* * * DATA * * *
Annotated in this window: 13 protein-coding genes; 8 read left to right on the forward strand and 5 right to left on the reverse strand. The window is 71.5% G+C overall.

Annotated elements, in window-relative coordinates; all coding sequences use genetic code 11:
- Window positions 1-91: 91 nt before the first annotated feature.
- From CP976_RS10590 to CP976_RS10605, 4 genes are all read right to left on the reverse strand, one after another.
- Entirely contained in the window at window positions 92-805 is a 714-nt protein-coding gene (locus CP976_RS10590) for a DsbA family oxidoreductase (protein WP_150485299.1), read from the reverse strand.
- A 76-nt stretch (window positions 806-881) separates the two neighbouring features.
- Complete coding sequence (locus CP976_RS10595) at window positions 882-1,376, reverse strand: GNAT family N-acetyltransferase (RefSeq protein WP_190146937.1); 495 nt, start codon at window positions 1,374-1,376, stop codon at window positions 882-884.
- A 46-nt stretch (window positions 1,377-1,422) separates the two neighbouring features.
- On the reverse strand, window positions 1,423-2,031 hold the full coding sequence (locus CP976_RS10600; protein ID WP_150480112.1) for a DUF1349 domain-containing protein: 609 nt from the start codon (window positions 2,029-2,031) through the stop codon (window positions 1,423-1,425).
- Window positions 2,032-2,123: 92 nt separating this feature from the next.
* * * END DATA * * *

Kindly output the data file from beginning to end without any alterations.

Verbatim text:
Annotated in this window: 13 protein-coding genes; 8 read left to right on the forward strand and 5 right to left on the reverse strand. The window is 71.5% G+C overall.

Annotated elements, in window-relative coordinates; all coding sequences use genetic code 11:
- Window positions 1-91: 91 nt before the first annotated feature.
- From CP976_RS10590 to CP976_RS10605, 4 genes are all read right to left on the reverse strand, one after another.
- Entirely contained in the window at window positions 92-805 is a 714-nt protein-coding gene (locus CP976_RS10590) for a DsbA family oxidoreductase (protein WP_150485299.1), read from the reverse strand.
- A 76-nt stretch (window positions 806-881) separates the two neighbouring features.
- Complete coding sequence (locus CP976_RS10595) at window positions 882-1,376, reverse strand: GNAT family N-acetyltransferase (RefSeq protein WP_190146937.1); 495 nt, start codon at window positions 1,374-1,376, stop codon at window positions 882-884.
- A 46-nt stretch (window positions 1,377-1,422) separates the two neighbouring features.
- On the reverse strand, window positions 1,423-2,031 hold the full coding sequence (locus CP976_RS10600; protein ID WP_150480112.1) for a DUF1349 domain-containing protein: 609 nt from the start codon (window positions 2,029-2,031) through the stop codon (window positions 1,423-1,425).
- Window positions 2,032-2,123: 92 nt separating this feature from the next.